Take from the streets. Literally. That’s what Carmela Osorio Lugo did for her denim-focused namesake line. Her first collection was inspired by New York City and Manhattan construction workers so to bring it full circle, she went straight to the source, paid workers cash for their jeans and began to deconstruct and design.
The process began by draping to develop silhouettes and then bleaching, treating, patching and dying. The result was a collection of garments with organic sensibilities and ease. You’ll see denim with raw edges, inside details exposed like hems, seams and zippers topped off with large stitches and screen printed stripes remniscent of crosswalks.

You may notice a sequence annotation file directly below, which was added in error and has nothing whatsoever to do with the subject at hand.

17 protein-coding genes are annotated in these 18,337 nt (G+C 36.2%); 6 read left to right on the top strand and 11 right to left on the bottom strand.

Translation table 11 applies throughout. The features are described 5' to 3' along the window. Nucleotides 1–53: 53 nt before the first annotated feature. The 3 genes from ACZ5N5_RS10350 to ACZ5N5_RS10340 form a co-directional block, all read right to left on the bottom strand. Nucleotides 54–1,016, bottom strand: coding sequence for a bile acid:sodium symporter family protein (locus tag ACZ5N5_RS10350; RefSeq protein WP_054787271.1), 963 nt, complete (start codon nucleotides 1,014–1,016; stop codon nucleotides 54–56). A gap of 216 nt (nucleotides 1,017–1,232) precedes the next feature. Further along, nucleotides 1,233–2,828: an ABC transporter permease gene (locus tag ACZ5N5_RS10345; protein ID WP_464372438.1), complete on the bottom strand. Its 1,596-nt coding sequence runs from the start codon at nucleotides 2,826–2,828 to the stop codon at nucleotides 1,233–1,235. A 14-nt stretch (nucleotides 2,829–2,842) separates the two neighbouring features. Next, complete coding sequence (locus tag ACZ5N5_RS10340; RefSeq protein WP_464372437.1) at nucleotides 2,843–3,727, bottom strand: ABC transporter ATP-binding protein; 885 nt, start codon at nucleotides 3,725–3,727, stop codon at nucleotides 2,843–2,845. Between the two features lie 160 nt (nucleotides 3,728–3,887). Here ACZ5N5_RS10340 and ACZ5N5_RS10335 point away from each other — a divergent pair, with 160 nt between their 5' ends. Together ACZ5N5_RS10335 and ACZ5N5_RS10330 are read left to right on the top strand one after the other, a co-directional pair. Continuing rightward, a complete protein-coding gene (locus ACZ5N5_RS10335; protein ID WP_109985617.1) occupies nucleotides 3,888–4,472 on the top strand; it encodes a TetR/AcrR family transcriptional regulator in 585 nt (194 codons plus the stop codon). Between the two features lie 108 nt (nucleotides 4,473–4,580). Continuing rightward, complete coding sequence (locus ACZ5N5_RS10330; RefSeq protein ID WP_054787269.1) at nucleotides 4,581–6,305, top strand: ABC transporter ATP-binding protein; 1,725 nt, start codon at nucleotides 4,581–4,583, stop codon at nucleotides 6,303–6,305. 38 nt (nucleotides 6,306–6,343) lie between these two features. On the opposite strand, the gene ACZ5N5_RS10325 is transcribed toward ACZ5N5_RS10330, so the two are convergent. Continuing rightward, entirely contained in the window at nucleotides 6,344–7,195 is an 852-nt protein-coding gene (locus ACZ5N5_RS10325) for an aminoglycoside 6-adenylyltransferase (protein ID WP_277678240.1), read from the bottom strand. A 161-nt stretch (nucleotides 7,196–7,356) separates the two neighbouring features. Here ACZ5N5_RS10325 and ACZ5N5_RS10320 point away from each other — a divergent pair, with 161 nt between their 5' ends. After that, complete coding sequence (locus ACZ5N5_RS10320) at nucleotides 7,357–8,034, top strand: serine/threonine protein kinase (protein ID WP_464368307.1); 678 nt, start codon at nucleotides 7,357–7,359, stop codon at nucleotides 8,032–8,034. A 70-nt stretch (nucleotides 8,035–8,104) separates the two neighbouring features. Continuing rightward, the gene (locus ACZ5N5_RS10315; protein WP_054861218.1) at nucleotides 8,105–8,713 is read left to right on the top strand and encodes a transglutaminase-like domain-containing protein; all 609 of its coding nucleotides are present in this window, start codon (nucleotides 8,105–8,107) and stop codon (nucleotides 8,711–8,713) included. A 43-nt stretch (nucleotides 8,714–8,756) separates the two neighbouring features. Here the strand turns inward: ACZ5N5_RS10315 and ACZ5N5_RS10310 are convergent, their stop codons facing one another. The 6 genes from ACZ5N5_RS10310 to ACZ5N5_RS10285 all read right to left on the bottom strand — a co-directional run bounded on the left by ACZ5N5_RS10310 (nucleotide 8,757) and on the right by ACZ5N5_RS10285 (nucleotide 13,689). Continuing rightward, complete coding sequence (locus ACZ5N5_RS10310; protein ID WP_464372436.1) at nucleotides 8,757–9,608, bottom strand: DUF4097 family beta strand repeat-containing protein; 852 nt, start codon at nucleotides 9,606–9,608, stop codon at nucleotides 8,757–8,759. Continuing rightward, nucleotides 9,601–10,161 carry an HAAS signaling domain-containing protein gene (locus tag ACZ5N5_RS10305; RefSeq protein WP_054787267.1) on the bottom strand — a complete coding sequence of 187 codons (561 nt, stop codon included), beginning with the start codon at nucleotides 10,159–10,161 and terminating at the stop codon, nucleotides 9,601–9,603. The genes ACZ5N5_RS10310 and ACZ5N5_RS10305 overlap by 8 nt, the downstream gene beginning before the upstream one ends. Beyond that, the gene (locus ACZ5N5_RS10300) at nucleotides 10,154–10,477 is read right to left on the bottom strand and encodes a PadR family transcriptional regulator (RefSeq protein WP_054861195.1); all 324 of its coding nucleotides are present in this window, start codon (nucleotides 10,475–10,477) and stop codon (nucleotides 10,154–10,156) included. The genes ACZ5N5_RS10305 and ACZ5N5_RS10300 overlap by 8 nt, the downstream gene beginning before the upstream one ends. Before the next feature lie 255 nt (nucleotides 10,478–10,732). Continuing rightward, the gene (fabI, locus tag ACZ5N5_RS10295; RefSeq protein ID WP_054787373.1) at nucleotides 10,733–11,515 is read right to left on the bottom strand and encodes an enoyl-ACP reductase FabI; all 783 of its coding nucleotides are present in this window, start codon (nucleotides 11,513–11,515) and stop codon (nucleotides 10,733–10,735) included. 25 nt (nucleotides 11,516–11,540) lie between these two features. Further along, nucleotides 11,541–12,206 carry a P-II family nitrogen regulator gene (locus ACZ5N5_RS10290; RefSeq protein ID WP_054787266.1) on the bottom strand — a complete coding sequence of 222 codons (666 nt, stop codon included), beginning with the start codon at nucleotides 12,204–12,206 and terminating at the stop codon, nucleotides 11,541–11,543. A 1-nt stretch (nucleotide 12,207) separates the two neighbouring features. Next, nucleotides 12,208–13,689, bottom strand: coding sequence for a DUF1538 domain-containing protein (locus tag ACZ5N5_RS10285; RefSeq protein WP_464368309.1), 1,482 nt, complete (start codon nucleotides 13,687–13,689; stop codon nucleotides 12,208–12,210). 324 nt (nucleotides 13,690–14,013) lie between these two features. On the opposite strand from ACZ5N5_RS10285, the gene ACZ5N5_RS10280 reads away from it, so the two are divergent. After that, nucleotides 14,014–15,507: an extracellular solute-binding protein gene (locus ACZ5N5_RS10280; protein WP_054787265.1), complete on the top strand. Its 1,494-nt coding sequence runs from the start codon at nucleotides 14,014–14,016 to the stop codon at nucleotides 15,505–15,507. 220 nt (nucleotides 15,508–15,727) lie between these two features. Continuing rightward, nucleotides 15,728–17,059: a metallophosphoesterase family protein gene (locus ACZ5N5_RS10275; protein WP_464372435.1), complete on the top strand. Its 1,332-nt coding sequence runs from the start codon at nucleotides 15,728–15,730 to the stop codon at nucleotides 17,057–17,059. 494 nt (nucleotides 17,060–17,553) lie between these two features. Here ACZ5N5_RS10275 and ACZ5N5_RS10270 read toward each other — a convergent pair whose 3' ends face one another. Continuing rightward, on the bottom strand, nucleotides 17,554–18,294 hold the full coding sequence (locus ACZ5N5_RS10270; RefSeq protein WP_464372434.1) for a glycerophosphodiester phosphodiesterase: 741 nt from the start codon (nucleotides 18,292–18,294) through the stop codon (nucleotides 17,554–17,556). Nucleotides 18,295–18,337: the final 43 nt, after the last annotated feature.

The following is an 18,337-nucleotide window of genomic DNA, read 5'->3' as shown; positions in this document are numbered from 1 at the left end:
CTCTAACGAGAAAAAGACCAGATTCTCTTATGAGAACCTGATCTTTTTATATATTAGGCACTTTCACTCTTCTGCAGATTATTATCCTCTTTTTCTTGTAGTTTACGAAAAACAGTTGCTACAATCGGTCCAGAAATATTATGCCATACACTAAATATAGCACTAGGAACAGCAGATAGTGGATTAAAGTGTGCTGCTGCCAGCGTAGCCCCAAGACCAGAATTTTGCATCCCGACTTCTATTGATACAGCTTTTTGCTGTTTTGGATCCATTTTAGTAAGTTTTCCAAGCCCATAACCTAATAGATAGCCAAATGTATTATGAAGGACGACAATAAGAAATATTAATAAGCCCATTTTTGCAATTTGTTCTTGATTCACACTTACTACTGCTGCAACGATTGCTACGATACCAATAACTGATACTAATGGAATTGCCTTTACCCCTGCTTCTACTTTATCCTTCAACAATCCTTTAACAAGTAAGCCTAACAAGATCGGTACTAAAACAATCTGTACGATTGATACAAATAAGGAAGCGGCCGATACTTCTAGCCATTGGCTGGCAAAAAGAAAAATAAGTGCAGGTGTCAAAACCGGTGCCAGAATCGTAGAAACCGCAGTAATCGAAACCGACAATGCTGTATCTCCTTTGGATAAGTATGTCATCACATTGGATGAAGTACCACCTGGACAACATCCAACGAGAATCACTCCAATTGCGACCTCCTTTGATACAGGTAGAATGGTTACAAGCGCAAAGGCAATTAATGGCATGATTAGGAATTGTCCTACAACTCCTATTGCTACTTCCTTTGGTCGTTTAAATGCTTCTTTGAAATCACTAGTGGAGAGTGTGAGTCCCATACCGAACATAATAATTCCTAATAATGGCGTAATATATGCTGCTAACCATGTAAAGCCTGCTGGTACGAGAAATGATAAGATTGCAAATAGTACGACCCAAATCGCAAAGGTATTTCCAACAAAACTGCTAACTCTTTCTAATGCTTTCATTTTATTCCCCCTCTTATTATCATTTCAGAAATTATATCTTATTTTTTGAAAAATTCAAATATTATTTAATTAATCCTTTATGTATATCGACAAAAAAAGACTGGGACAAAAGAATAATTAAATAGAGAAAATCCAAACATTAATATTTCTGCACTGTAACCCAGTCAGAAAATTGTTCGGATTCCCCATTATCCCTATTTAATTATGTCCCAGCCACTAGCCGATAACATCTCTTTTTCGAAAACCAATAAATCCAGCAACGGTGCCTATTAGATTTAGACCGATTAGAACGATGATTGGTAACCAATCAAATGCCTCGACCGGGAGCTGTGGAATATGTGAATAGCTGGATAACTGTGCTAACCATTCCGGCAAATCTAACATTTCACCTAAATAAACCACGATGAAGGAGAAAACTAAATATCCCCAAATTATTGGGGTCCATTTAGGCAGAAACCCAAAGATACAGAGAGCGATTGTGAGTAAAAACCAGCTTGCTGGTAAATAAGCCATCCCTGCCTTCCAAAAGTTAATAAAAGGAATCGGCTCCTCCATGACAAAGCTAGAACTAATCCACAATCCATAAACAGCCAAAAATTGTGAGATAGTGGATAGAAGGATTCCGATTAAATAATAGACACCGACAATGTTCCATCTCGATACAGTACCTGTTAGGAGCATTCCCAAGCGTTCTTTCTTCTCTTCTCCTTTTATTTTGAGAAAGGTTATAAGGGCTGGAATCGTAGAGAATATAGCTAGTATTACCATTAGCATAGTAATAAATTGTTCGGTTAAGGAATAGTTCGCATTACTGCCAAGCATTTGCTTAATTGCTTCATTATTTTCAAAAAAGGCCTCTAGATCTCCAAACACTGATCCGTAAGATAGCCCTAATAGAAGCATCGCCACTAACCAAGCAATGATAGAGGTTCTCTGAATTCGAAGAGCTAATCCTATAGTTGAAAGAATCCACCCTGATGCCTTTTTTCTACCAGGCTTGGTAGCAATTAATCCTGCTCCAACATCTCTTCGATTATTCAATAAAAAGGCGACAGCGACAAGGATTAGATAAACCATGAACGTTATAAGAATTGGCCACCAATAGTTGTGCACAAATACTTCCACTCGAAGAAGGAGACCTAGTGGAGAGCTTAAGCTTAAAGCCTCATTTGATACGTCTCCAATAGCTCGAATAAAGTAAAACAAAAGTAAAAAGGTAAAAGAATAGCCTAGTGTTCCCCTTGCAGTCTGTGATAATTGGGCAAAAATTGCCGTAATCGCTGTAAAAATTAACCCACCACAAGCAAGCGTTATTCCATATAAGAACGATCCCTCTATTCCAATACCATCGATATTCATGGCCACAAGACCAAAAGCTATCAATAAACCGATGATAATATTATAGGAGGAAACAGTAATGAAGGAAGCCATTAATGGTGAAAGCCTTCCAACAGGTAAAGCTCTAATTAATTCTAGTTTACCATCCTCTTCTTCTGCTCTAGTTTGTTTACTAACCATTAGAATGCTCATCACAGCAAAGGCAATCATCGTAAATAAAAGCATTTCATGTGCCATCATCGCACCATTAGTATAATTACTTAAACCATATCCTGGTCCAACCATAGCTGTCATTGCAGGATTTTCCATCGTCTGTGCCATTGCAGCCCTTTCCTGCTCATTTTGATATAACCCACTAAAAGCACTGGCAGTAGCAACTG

Softer pieces worked into the collection include easy-to-move in dresses made from a powermesh in black and grey along with a pleated high-waist skirt in Italian wool bonded with cashmere knit.
This take on denim and sourcing is part of the brand’s philosophy. They also source from Goodwill and collaborated Nova Fiber, a sustainable fabric company in Miami.
She told us,
Denim will always be a part of our collections and we believe that denim is a fabric we can always create a new and interesting take on. However, we want to bring it to life to make it an essential piece of everyone’s wardrobe. We believe in sustainable products and to be a socially responsible brand, we aim to reduce the amount of clothing sent to landfills by recycling denim.
The new designer has already gained solid experience and traction. While in school, she worked with Andre Leon Talley displaying his exhibit “Little Black Dress at the SCAD Museum of Art and was the recipient of the Council of Fashion Designers of America’s Liz Claiborne scholarship for emerging designers while at Savannah College of Art & Design.
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